Malaysia: Privacy and Data Protection-related Laws

Malaysia’s data protection law is the Personal Data Protection Act (PDPA), which came into force in 2013, which is linked here. After the passage of the law, the Malaysian government has established a Department of Personal Data Protection under the Ministry of Communications and Multimedia, which is headed by a Personal Data Protection Commissioner, who is also Director General of the department. The department has three divisions, the Registration and Operation Division, Monitoring Division, and Legal Division, to handle personal data-related issues.

Personal data is defined as data “that relates directly or indirectly to a data subject, who is identified or identifiable from that information… in the possession of a data user, including any sensitive personal data and expression of opinion about the data subject.” Sensitive personal data is defined as “any personal data consisting of information as to the physical or mental health or condition of a data subject, his political opinions, his religious beliefs or other beliefs of a similar nature, the commission or alleged commission by him of any offence or any other personal data as the Minister may determine by order published in the Gazette.” The subject of the personal data is the “data subject” and the processor is the “data user”.

Personal data must be processed in compliance with the following seven principles:

  1. the General Principle
    • Data users will not process personal data in absence of consent. This is generally express consent, however, implicit consent may be sufficient if the individual has been made fully aware of why his or her personal data is being processed and that the consent is verifiable afterwards. For sensitive personal data, explicit consent is required. (Source).
  2. the Notice and Choice Principle
    • Upon collection of data, data users must inform data subjects in both written Malay and English, describing the data that is being processed, the purposes for which the data is being collected, the source of the personal data, as well as of the data subjects’ right to access and right to correction of the data, of the groups of third parties to whom the data user may disclose the personal data, and of the choices that the data user offers for limiting the processing of personal data.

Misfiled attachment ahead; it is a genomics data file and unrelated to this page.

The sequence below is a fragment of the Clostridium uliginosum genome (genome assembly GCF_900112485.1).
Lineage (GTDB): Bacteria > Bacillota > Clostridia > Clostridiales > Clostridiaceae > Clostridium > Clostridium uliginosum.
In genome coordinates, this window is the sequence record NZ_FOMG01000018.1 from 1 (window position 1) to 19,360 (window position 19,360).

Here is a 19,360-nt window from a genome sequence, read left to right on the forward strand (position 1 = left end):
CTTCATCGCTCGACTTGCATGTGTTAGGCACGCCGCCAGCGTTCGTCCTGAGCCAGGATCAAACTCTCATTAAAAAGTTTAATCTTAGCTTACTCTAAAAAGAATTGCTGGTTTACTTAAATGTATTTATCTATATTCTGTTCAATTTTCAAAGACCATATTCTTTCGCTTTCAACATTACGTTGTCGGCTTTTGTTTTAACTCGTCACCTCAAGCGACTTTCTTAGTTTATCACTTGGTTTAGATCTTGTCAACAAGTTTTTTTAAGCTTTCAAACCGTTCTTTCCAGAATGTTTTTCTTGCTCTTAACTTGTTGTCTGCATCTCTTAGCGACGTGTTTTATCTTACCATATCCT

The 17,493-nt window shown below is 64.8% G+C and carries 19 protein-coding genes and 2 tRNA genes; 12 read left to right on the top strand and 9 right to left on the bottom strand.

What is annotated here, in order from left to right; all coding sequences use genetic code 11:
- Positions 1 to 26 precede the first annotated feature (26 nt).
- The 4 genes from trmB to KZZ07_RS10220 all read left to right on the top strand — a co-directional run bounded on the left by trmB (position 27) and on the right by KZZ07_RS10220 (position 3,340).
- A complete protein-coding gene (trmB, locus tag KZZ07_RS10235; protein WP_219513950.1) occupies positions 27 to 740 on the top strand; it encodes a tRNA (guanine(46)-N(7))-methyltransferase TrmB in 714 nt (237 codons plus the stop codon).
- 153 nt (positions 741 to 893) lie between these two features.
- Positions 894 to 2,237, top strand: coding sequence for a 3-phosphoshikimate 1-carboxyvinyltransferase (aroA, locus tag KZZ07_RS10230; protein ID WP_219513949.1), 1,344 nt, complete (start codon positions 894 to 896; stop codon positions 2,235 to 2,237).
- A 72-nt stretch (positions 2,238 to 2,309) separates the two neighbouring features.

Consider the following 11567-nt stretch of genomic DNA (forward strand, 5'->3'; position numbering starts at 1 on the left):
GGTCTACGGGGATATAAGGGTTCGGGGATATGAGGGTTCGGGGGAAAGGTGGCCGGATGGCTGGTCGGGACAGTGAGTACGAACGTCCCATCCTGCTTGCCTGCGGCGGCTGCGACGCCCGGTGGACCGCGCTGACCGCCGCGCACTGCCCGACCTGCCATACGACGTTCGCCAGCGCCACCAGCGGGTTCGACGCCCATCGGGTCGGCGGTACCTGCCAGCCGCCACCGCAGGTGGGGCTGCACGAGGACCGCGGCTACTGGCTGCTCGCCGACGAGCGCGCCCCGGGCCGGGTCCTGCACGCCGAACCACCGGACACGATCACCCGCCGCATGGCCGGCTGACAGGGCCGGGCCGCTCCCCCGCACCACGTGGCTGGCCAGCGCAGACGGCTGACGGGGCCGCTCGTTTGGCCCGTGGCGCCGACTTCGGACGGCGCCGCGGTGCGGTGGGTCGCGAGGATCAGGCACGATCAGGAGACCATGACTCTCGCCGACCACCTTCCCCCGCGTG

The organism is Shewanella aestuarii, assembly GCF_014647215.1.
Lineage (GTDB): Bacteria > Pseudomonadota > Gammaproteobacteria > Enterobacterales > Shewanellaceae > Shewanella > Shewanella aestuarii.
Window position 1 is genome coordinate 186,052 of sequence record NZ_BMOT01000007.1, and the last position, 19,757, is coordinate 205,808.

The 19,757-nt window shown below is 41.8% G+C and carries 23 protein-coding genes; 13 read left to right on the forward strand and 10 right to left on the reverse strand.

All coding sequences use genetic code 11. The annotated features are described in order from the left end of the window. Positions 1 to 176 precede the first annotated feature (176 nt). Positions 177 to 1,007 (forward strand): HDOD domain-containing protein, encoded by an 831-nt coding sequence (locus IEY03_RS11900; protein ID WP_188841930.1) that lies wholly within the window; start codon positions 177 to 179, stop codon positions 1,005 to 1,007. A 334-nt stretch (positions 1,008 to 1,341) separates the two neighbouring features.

3. the Disclosure Principle
    • Personal data may not be disclosed without the consent of the data subject for any purpose other than the purpose for which the personal data was disclosed at the time of collection.
  4. the Security Principle
    • The data user will protect “any loss, misuse, modification, unauthorized or accidental access or disclosure, alteration or destruction” of personal data. When a third party is processing the data, the data user must take measures to guarantee that the third party is capable of reaching compliance with these security preconditions.
  5. the Retention Principle
    • Personal data will not be kept longer than is necessary for the fulfilment of the purpose for which it was collected, and must be destroyed or permanently deleted.
  6. the Data Integrity Principle
    • “A data user shall take reasonable steps to ensure that the personal data is accurate, complete, not misleading and kept up to date by having regard to the purpose, including any directly related purpose, for which the personal data was collected and further processed.”
  7. the Access Principle
    • “A data subject shall be given access to his personal data held by a data user and be able to correct that personal data where the personal data is inaccurate, incomplete, misleading or not up-to-date.”

The PDPA confers to data subjects the following rights:

  • the right to access personal data;
  • the right to correct personal data;
  • the right to withdraw consent to process personal data;
  • the right to prevent processing likely to cause damage and distress; and
  • the right to prevent processing for direct marketing.

In the miscellaneous section, the PDPA also does not permit a data user to transfer any personal data outside Malaysia except to countries specified by the Minister and published in the Gazette.

Later legislation has identified the following classes of data users who must be registered under the law. The include Communications, Banking & Financial institutions, Insurance, Health, Tourism & Hospitalities, Transportation, Education, Direct Selling, Services, Real Estate and Utilities. (Source).

In terms of blockchain smart contracts, in the General Principle, Section 6.2(a), it states that “a data user may process personal data about a data subject if the processing is necessary

  1. for the performance of a contract to which the data subject is a party;
  2. for the taking of steps at the request of the data subject with a view to entering into a contract;
  3. for compliance with any legal obligation to which the data user is the subject, other than an obligation imposed by a contract”. This seems to legitimize data processing in terms of smart contracts if as smart contracts are endowed with legal status in Malaysia. This depends on how Malaysian law eventually decides to interpret smart contracts.


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